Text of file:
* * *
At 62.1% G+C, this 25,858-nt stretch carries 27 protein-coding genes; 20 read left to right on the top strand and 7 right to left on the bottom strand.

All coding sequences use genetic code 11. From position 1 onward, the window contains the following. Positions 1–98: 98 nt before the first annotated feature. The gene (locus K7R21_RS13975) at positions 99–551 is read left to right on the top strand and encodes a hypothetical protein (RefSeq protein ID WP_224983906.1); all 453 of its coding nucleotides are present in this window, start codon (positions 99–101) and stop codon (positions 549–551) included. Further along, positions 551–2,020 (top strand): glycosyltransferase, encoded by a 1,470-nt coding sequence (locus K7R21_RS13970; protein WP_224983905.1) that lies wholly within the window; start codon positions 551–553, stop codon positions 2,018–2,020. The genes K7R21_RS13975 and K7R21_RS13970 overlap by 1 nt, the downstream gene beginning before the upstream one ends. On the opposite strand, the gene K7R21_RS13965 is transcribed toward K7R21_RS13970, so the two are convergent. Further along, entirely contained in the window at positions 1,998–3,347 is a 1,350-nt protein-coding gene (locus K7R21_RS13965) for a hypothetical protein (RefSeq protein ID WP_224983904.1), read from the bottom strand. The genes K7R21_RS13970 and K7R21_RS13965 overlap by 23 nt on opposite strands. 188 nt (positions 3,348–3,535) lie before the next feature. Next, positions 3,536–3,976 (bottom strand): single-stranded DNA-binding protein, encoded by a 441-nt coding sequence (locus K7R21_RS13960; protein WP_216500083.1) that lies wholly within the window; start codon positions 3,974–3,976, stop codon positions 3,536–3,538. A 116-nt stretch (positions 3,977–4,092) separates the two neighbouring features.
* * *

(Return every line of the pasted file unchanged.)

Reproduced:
At 62.1% G+C, this 25,858-nt stretch carries 27 protein-coding genes; 20 read left to right on the top strand and 7 right to left on the bottom strand.

All coding sequences use genetic code 11. From position 1 onward, the window contains the following. Positions 1–98: 98 nt before the first annotated feature. The gene (locus K7R21_RS13975) at positions 99–551 is read left to right on the top strand and encodes a hypothetical protein (RefSeq protein ID WP_224983906.1); all 453 of its coding nucleotides are present in this window, start codon (positions 99–101) and stop codon (positions 549–551) included. Further along, positions 551–2,020 (top strand): glycosyltransferase, encoded by a 1,470-nt coding sequence (locus K7R21_RS13970; protein WP_224983905.1) that lies wholly within the window; start codon positions 551–553, stop codon positions 2,018–2,020. The genes K7R21_RS13975 and K7R21_RS13970 overlap by 1 nt, the downstream gene beginning before the upstream one ends. On the opposite strand, the gene K7R21_RS13965 is transcribed toward K7R21_RS13970, so the two are convergent. Further along, entirely contained in the window at positions 1,998–3,347 is a 1,350-nt protein-coding gene (locus K7R21_RS13965) for a hypothetical protein (RefSeq protein ID WP_224983904.1), read from the bottom strand. The genes K7R21_RS13970 and K7R21_RS13965 overlap by 23 nt on opposite strands. 188 nt (positions 3,348–3,535) lie before the next feature. Next, positions 3,536–3,976 (bottom strand): single-stranded DNA-binding protein, encoded by a 441-nt coding sequence (locus K7R21_RS13960; protein WP_216500083.1) that lies wholly within the window; start codon positions 3,974–3,976, stop codon positions 3,536–3,538. A 116-nt stretch (positions 3,977–4,092) separates the two neighbouring features.